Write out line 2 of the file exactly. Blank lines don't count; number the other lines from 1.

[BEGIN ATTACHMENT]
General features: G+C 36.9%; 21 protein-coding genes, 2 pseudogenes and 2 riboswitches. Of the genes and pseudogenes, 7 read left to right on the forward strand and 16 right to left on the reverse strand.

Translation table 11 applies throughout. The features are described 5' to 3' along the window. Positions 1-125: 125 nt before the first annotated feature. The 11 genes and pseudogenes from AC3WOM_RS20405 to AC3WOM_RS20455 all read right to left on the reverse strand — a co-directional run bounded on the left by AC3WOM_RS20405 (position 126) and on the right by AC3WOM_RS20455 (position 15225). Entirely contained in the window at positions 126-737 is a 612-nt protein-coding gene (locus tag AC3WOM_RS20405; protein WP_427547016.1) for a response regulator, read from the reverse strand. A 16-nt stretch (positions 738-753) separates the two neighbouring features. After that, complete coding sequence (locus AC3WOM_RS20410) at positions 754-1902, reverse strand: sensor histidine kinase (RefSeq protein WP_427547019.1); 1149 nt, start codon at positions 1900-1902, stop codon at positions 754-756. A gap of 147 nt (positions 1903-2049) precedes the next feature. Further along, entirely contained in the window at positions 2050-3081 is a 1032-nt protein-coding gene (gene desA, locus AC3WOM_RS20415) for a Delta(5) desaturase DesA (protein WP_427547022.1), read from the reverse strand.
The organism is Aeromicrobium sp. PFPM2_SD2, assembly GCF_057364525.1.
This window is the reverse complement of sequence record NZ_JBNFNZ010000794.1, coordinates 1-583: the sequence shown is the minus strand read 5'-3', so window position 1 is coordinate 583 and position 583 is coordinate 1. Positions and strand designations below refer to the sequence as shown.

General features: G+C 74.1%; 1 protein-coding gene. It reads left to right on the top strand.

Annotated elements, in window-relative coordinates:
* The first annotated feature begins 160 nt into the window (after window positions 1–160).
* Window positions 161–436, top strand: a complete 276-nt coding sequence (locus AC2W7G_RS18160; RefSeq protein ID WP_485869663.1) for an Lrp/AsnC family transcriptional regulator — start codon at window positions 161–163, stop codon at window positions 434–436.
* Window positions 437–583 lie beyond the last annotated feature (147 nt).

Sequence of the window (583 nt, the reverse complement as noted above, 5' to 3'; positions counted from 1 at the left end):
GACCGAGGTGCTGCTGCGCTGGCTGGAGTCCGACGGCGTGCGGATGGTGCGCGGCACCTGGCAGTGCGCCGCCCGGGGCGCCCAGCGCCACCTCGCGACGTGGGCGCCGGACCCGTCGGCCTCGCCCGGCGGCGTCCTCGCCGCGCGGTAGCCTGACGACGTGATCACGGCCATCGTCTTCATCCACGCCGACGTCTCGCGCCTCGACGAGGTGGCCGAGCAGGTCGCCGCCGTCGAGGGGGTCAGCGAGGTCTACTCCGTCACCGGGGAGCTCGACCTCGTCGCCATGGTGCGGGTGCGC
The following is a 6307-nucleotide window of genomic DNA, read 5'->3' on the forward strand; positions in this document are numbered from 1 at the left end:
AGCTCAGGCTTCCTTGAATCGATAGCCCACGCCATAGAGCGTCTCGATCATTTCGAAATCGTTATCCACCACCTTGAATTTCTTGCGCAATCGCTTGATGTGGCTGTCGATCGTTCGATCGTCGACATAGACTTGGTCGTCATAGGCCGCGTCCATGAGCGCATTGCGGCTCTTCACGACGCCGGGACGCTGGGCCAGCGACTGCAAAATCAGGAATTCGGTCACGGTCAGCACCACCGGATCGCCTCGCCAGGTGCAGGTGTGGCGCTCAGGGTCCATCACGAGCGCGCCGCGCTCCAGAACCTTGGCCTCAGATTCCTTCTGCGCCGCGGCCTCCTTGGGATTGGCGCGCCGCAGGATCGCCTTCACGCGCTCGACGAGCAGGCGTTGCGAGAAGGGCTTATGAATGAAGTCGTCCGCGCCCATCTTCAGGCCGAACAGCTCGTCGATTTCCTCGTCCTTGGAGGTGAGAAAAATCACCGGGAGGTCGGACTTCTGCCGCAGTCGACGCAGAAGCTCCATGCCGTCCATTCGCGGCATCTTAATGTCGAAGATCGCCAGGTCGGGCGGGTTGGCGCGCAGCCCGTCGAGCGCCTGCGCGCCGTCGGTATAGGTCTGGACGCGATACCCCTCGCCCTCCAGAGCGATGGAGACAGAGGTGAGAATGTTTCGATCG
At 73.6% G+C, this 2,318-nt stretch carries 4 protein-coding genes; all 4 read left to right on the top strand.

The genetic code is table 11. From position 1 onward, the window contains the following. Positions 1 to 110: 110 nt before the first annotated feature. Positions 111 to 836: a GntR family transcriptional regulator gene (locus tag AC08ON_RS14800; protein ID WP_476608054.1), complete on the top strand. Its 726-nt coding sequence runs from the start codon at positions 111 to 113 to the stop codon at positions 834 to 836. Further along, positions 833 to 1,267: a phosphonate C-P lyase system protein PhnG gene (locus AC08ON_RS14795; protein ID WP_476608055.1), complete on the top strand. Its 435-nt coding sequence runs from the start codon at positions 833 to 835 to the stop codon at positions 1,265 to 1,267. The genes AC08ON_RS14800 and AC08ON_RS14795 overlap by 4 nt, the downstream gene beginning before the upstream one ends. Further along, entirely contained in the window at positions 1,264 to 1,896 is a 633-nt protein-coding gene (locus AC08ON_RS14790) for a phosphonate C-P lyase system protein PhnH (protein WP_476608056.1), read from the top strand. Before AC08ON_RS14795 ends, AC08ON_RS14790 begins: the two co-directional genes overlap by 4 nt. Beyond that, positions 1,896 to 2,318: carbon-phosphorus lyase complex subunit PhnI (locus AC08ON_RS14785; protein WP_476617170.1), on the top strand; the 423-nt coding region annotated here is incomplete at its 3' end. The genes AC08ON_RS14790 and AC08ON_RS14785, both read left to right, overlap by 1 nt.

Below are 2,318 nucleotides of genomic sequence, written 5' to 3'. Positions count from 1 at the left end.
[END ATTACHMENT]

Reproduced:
Translation table 11 applies throughout. The features are described 5' to 3' along the window. Positions 1-125: 125 nt before the first annotated feature. The 11 genes and pseudogenes from AC3WOM_RS20405 to AC3WOM_RS20455 all read right to left on the reverse strand — a co-directional run bounded on the left by AC3WOM_RS20405 (position 126) and on the right by AC3WOM_RS20455 (position 15225). Entirely contained in the window at positions 126-737 is a 612-nt protein-coding gene (locus tag AC3WOM_RS20405; protein WP_427547016.1) for a response regulator, read from the reverse strand. A 16-nt stretch (positions 738-753) separates the two neighbouring features. After that, complete coding sequence (locus AC3WOM_RS20410) at positions 754-1902, reverse strand: sensor histidine kinase (RefSeq protein WP_427547019.1); 1149 nt, start codon at positions 1900-1902, stop codon at positions 754-756. A gap of 147 nt (positions 1903-2049) precedes the next feature. Further along, entirely contained in the window at positions 2050-3081 is a 1032-nt protein-coding gene (gene desA, locus AC3WOM_RS20415) for a Delta(5) desaturase DesA (protein WP_427547022.1), read from the reverse strand.